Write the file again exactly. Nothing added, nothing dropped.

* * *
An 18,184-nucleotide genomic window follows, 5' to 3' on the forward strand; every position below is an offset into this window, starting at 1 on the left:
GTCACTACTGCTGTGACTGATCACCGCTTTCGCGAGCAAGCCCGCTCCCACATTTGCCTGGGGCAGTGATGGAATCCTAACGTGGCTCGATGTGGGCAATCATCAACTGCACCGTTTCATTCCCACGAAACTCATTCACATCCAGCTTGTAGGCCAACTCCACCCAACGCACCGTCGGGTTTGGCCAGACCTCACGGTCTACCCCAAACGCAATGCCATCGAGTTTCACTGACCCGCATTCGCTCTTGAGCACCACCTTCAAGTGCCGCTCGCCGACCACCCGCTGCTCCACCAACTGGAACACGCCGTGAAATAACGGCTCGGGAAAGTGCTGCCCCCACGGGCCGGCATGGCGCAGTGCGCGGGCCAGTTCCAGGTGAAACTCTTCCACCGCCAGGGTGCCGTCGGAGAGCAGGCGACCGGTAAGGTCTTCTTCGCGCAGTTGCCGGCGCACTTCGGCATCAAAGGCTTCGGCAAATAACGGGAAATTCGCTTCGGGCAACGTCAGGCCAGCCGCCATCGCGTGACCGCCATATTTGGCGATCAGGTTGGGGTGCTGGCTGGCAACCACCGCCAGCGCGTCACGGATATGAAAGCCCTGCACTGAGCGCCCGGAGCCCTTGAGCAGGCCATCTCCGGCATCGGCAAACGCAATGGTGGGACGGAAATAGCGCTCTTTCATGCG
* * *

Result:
An 18,184-nucleotide genomic window follows, 5' to 3' on the forward strand; every position below is an offset into this window, starting at 1 on the left:
GTCACTACTGCTGTGACTGATCACCGCTTTCGCGAGCAAGCCCGCTCCCACATTTGCCTGGGGCAGTGATGGAATCCTAACGTGGCTCGATGTGGGCAATCATCAACTGCACCGTTTCATTCCCACGAAACTCATTCACATCCAGCTTGTAGGCCAACTCCACCCAACGCACCGTCGGGTTTGGCCAGACCTCACGGTCTACCCCAAACGCAATGCCATCGAGTTTCACTGACCCGCATTCGCTCTTGAGCACCACCTTCAAGTGCCGCTCGCCGACCACCCGCTGCTCCACCAACTGGAACACGCCGTGAAATAACGGCTCGGGAAAGTGCTGCCCCCACGGGCCGGCATGGCGCAGTGCGCGGGCCAGTTCCAGGTGAAACTCTTCCACCGCCAGGGTGCCGTCGGAGAGCAGGCGACCGGTAAGGTCTTCTTCGCGCAGTTGCCGGCGCACTTCGGCATCAAAGGCTTCGGCAAATAACGGGAAATTCGCTTCGGGCAACGTCAGGCCAGCCGCCATCGCGTGACCGCCATATTTGGCGATCAGGTTGGGGTGCTGGCTGGCAACCACCGCCAGCGCGTCACGGATATGAAAGCCCTGCACTGAGCGCCCGGAGCCCTTGAGCAGGCCATCTCCGGCATCGGCAAACGCAATGGTGGGACGGAAATAGCGCTCTTTCATGCG